According to David Jellings Managing Director at BIMobject UK, which is Headline Sponsor of the RSG Suppliers Conference, we should view BIM as business process first and foremost.
Eight years after the Government laid out its BIM strategy, BIM is still misunderstood. Building Information Modelling is a business process that uses digital technology to promote collaboration and communication, clarify activities, reduce errors and help on time delivery and target costs. It is not software.
Part of the technology required to deliver BIM is indeed design software, but for many stakeholders in the process, BIM can be incorporated into day to day working with communication and viewing tools, many of which are free to access and use.
BIM is here to stay
Post 2011, there was a widely held belief that BIM was a ‘flash in the pan’ and would eventually go away. It was considered to be an expensive distraction to an industry steeped in traditional ways of working. In consequence, some paid lip service to the challenge and did the minimum they felt was required to tick the compliance box.
More recently this attitude is changing as industry realises that the process is in fact helping and improving the way we work. This is proven by the actions of bigger players in design, engineering and contracting communities—for whom BIM is now the order of the day. However, it is not yet fully reflected by the wider supply chain, including manufacturers, who are yet to wholly embrace BIM.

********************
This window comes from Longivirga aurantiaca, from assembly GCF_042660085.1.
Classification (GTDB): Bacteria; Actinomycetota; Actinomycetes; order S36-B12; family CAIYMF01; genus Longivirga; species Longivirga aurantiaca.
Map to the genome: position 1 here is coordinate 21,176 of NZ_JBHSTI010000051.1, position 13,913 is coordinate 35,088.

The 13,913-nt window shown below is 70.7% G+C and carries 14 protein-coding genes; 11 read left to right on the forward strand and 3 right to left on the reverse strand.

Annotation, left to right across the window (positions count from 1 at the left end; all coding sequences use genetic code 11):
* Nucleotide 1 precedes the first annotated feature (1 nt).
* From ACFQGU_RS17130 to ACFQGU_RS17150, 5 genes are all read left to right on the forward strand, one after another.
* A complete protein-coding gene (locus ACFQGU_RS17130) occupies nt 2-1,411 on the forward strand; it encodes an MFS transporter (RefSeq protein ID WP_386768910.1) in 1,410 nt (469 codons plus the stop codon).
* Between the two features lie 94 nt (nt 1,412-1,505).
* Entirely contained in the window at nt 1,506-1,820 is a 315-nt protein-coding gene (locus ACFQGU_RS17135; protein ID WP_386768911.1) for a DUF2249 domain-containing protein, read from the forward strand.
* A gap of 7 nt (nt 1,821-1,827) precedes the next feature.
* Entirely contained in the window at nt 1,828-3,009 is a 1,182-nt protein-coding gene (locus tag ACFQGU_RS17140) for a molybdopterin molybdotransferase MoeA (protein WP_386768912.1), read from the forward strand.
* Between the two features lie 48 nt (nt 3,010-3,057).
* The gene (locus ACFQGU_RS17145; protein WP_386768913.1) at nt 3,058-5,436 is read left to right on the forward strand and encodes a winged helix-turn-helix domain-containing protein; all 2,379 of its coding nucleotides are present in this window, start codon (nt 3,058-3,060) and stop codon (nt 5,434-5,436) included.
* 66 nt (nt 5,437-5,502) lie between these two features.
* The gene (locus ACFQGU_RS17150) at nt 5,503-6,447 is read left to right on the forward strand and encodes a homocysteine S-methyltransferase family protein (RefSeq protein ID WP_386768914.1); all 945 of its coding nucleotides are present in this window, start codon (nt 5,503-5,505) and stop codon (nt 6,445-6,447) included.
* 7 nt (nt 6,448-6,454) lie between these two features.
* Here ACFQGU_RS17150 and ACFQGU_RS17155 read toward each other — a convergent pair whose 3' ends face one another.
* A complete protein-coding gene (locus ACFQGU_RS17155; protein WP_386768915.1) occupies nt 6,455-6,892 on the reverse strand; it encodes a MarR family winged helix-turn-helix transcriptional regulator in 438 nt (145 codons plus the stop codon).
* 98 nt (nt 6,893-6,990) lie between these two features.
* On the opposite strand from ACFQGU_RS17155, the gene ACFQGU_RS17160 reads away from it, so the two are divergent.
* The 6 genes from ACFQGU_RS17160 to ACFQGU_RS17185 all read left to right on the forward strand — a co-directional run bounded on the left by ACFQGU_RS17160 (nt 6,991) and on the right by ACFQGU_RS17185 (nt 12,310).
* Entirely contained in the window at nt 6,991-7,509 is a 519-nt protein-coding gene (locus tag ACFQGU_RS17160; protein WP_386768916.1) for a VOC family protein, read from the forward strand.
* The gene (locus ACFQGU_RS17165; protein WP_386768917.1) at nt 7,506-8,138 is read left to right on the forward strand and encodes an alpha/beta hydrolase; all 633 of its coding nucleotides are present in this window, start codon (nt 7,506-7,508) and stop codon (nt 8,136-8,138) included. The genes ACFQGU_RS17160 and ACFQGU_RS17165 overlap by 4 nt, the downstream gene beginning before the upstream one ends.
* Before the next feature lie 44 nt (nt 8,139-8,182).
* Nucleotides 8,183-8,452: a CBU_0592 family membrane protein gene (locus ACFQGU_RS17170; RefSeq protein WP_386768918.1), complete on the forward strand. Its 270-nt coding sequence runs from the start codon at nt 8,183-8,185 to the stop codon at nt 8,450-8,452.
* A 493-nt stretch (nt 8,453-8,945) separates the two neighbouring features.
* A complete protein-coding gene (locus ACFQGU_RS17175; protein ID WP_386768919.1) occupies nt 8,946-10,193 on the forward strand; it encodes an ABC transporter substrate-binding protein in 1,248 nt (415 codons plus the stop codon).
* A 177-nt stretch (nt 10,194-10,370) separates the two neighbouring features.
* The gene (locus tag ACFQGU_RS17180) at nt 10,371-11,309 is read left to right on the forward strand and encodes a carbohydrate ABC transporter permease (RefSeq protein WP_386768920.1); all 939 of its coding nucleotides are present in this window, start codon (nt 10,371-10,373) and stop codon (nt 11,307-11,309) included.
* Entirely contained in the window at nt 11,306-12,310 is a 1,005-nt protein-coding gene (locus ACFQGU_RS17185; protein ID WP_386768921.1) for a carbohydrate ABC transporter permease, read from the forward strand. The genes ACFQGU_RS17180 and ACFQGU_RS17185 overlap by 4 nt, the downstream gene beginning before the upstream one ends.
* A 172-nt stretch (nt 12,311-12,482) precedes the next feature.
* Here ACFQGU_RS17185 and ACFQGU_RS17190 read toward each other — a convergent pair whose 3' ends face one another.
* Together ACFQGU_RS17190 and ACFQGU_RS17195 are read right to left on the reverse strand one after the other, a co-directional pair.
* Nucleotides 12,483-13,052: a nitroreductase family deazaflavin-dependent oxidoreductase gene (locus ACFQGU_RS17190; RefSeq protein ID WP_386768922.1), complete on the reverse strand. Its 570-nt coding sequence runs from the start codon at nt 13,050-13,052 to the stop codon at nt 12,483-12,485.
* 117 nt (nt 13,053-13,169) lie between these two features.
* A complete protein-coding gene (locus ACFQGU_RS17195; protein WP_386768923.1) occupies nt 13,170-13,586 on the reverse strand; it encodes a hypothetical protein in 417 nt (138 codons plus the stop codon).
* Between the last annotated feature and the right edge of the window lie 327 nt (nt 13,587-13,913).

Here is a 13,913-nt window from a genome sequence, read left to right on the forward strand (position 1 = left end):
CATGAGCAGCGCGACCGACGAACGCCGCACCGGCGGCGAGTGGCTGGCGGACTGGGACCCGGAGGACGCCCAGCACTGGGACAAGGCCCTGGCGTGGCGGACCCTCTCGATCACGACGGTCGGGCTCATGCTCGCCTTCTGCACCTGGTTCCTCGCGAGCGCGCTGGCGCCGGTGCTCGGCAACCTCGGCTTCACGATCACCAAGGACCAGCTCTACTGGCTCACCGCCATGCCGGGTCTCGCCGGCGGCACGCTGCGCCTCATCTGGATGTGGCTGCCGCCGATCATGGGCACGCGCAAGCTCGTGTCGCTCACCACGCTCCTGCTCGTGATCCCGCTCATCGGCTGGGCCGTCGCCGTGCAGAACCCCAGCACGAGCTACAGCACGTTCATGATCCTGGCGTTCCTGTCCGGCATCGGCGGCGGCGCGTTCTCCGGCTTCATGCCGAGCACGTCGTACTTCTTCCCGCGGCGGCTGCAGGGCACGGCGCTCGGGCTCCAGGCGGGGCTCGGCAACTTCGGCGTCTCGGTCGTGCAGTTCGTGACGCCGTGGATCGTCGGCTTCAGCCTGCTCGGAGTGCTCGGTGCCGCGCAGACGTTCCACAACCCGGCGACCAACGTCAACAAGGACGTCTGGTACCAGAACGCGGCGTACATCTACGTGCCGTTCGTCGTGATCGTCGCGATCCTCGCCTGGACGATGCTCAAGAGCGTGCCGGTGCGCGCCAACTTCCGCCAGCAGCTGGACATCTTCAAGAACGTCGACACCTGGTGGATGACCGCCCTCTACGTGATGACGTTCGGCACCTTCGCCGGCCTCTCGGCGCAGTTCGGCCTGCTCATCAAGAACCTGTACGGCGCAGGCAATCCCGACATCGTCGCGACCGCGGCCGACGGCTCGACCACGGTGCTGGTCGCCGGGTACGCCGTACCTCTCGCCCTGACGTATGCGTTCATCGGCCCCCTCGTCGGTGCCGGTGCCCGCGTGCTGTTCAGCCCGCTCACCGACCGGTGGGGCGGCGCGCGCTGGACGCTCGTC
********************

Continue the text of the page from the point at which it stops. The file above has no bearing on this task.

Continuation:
But the end is nigh for the ‘not for us’/’tick in the box’ approach to BIM. Led by the largest client body—government—our industry is digitising, and BIM is fundamental to the wider process. BIM is here to stay. This message will be explored at the November 2019 RSG Suppliers Conference.
BIM requires new skills and mindsets
Digital technology requires digital proficiency, which in turn necessitates appropriate skill sets. But first and foremost, the process requires a definite mindset at all levels of business. This is particularly pertinent at the most senior levels, since such a radical change cannot take place without commitment and leadership from the top.
The good news is that help is available. Education providers are developing training for many of the key skills required in both general and industry specific roles. This is supplemented by government and NGO activities, some of which will be introduced and discussed at the conference.
BIM can (and should) have a positive impact on your bottom line
At the conference real and perceived issues embedded in the ‘path to BIM’, will be explored. My presentation will focus on ways to produce real and measurable ROI, supported by case study.
The industry is digitising—fact. To meet the challenge, new methods of working and revised skill sets are a necessity. Those who embrace this digital opportunity should see a bright future.
If you are attending the conference, I look forward to meeting you on 28 November 2019, at the Institute of Directors, in London. I will be available to discuss questions relating to how digitisation may affect your business.
Tickets are available for NFRC supplier members to attend the RSG Suppliers Conference and Dinner on 28 November 2019.
Tickets are limited to two senior representatives per company.